child of God, wife, mother, recovering anorexic who longs to see the beauty in herself that she sees in the world around her

Thursday, May 6, 2010


I'm not sure how or when it happened, but slowly I began to un-numb enough to be part of the life going on around me.  I don't remember when I started eating but I do remember when I started feeling guilty about eating.  I think I may have passed out and that was what made me realize I couldn't always starve myself.  The problem was that by this point, every single time that I ate ANYTHING I felt unexpressably guilty.  How do you cope with food guilt and the, mild though it was, desire to eat again??????  I answered my guilt in an equally unhealthy way.  I started taking diet pills to speed up my metabolism anytime I had to eat.  I thought I had found the perfect answer.  I could eat on occasion and still not feel guilty about the food I had eaten.

The problem with this was, I was wondering if the pills were really working or just a placebo so I stepped on the scale.  It was actually the first time since I had been so sick at the very beginning that I ever got on a scale.  We never had a scale in my parents house so I didn't bother with a number so much but rather a size.  Suddenly I had access to a scale 4 times a week and became obsessed with the numbers on that scale.  Suddenly it was a specific number that had become my goal.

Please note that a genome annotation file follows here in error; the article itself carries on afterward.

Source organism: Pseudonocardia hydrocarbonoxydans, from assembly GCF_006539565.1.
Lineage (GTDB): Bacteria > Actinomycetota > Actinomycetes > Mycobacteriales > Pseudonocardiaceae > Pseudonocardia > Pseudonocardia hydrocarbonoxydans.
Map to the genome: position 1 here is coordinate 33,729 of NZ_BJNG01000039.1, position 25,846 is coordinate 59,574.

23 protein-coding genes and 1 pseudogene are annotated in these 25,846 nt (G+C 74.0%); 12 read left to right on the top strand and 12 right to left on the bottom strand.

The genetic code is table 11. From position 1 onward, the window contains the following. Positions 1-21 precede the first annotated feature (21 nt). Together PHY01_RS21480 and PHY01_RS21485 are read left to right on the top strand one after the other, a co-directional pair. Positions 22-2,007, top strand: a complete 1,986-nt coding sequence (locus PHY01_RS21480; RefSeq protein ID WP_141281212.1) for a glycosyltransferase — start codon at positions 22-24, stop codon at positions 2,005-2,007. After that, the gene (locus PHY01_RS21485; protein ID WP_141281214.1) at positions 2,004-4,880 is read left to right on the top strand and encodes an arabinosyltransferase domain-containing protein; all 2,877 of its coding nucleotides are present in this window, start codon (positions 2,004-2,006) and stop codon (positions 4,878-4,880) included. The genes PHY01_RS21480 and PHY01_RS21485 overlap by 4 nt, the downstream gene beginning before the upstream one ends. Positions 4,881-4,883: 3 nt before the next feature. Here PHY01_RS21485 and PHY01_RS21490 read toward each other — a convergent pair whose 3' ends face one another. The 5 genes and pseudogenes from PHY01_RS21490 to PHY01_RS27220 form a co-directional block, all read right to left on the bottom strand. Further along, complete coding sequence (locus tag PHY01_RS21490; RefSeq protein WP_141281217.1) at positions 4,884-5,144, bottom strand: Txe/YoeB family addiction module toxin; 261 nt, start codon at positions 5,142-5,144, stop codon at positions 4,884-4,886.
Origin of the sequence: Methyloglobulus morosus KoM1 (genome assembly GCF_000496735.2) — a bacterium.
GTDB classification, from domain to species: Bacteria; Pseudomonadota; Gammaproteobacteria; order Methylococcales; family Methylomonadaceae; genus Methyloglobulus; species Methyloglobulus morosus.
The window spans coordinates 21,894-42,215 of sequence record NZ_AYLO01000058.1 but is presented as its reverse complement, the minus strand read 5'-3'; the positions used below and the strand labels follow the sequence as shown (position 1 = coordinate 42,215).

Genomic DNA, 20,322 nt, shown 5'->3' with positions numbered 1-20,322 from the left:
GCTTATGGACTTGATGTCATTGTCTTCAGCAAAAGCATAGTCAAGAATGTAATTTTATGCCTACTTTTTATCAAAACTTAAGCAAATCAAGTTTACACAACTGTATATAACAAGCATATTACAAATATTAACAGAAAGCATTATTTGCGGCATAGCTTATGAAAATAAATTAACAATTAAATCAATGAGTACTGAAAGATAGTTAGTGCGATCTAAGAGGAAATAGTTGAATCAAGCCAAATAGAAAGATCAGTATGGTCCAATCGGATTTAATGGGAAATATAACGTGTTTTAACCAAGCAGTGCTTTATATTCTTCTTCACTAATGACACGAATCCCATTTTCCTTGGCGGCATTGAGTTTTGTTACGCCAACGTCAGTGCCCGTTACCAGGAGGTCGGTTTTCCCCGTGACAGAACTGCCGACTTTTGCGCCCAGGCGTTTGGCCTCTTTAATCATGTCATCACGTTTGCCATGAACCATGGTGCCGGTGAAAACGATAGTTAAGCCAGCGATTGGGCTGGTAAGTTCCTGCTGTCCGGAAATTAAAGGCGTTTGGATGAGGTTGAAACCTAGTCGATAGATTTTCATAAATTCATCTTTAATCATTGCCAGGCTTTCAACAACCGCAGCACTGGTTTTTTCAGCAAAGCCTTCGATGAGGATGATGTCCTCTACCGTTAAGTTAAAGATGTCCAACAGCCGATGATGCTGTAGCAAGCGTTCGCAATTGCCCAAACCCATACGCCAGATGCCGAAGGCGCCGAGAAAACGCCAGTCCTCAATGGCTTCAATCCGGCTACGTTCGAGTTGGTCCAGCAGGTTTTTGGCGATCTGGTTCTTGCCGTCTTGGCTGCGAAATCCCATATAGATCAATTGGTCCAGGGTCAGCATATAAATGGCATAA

* I once heard Tracy Gold do an interview about her eating disorder and she said that she never talked about numbers because it is a challenge to those still struggling to be even thinner than that person's numbers.  I am grateful for her wisdom and insight because she is absolutely right.  I know, I was in the midst of my own severe battle when I heard her say that. To pay forward the same respect to others who still struggle, I will never talk about my personal numbers in either my weight or my own perceived perfect number.*

The guilt I felt was increasing rapidly.  Originally the pills shut up the guilt, but like anything that you use to cover up an emotion, it eventually takes more and more and more to do the job that you need.  That is how drinkers become alcoholics, drug users become addicts and little anorexic girls find new ways to starve their bodies.

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